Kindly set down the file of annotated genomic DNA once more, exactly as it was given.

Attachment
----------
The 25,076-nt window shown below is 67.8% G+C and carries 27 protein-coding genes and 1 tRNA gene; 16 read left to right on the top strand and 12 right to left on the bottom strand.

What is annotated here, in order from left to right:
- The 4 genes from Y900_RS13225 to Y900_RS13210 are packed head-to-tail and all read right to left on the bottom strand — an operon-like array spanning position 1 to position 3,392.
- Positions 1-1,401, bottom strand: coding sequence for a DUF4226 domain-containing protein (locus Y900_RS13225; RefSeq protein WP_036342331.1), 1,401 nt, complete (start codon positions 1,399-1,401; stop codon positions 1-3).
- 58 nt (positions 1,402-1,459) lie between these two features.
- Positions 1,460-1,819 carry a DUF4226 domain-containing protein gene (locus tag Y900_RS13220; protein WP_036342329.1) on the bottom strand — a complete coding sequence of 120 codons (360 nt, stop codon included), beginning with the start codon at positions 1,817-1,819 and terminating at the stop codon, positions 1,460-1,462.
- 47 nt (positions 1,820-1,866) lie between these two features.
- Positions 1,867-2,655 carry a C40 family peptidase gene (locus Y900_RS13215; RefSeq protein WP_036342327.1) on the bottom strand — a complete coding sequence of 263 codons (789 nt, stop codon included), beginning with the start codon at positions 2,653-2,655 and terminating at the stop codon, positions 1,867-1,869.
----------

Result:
The 25,076-nt window shown below is 67.8% G+C and carries 27 protein-coding genes and 1 tRNA gene; 16 read left to right on the top strand and 12 right to left on the bottom strand.

What is annotated here, in order from left to right:
- The 4 genes from Y900_RS13225 to Y900_RS13210 are packed head-to-tail and all read right to left on the bottom strand — an operon-like array spanning position 1 to position 3,392.
- Positions 1-1,401, bottom strand: coding sequence for a DUF4226 domain-containing protein (locus Y900_RS13225; RefSeq protein WP_036342331.1), 1,401 nt, complete (start codon positions 1,399-1,401; stop codon positions 1-3).
- 58 nt (positions 1,402-1,459) lie between these two features.
- Positions 1,460-1,819 carry a DUF4226 domain-containing protein gene (locus tag Y900_RS13220; protein WP_036342329.1) on the bottom strand — a complete coding sequence of 120 codons (360 nt, stop codon included), beginning with the start codon at positions 1,817-1,819 and terminating at the stop codon, positions 1,460-1,462.
- 47 nt (positions 1,820-1,866) lie between these two features.
- Positions 1,867-2,655 carry a C40 family peptidase gene (locus Y900_RS13215; RefSeq protein WP_036342327.1) on the bottom strand — a complete coding sequence of 263 codons (789 nt, stop codon included), beginning with the start codon at positions 2,653-2,655 and terminating at the stop codon, positions 1,867-1,869.